Sighing irritably, “Son, that lamp post has got fifty-four lines, fourteen little mini-steps on the bottom, and no voice. I know what life is and does to a person. You’re old man isn’t who you think he is.”

Now the younger man knew himself to be cool-headed, but who did Gramps think he was? He doesn’t know my story, my life, he doesn’t know me, the younger man thought. The old man didn’t know who he was, what he was going through. His wife was ill, and a young orphan boy from the hospital he’d been doing humanitarian works at --- a mere eight year old he’d grown accustomed to love --- had recently passed away because of cancer.

He was suddenly regretting coming out for a jog to clear his mind, and very much regretted choosing this particular spot for a break. It seemed as if fate had plotted this exact moment and doomed him to encounter a crazy old man who thinks it’s acceptable to whack him with that cane and talks like he knows things.

Because, really, he thought, what if the old guy is right? What if Grandpa does know what he’s talking about? Then again, what if Grandpa’s just bored and only wanted to talk to him for the sole purpose of entertaining himself?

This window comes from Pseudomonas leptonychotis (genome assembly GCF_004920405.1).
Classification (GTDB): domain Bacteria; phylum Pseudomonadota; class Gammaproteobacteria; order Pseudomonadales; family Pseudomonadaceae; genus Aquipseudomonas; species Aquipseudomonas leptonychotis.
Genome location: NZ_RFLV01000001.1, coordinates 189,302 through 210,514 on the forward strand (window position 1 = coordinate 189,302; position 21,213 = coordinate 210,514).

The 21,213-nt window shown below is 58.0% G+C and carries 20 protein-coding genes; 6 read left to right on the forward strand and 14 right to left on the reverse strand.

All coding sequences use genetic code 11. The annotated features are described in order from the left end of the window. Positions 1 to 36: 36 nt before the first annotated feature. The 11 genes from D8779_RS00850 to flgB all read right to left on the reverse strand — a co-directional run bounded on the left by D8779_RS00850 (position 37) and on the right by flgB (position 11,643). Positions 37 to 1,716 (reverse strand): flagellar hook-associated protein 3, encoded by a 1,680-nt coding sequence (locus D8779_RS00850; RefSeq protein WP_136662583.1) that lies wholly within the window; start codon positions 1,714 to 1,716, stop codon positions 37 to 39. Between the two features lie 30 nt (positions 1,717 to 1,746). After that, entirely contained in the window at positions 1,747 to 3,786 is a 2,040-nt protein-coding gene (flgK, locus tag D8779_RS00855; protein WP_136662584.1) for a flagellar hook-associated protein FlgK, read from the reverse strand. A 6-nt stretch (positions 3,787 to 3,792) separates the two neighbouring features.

The young man got up to leave and continue his jog when the old man stopped him, only this time without that offending wooden object but with a gentle hand on the shoulder. It caught the young one off guard and an odd feeling washed over him making him suddenly feel like a small boy.

“There are things,” the old man gave him a reassuring squeeze, “ you can’t run away from, because everything that has happened in your life happens for a reason.”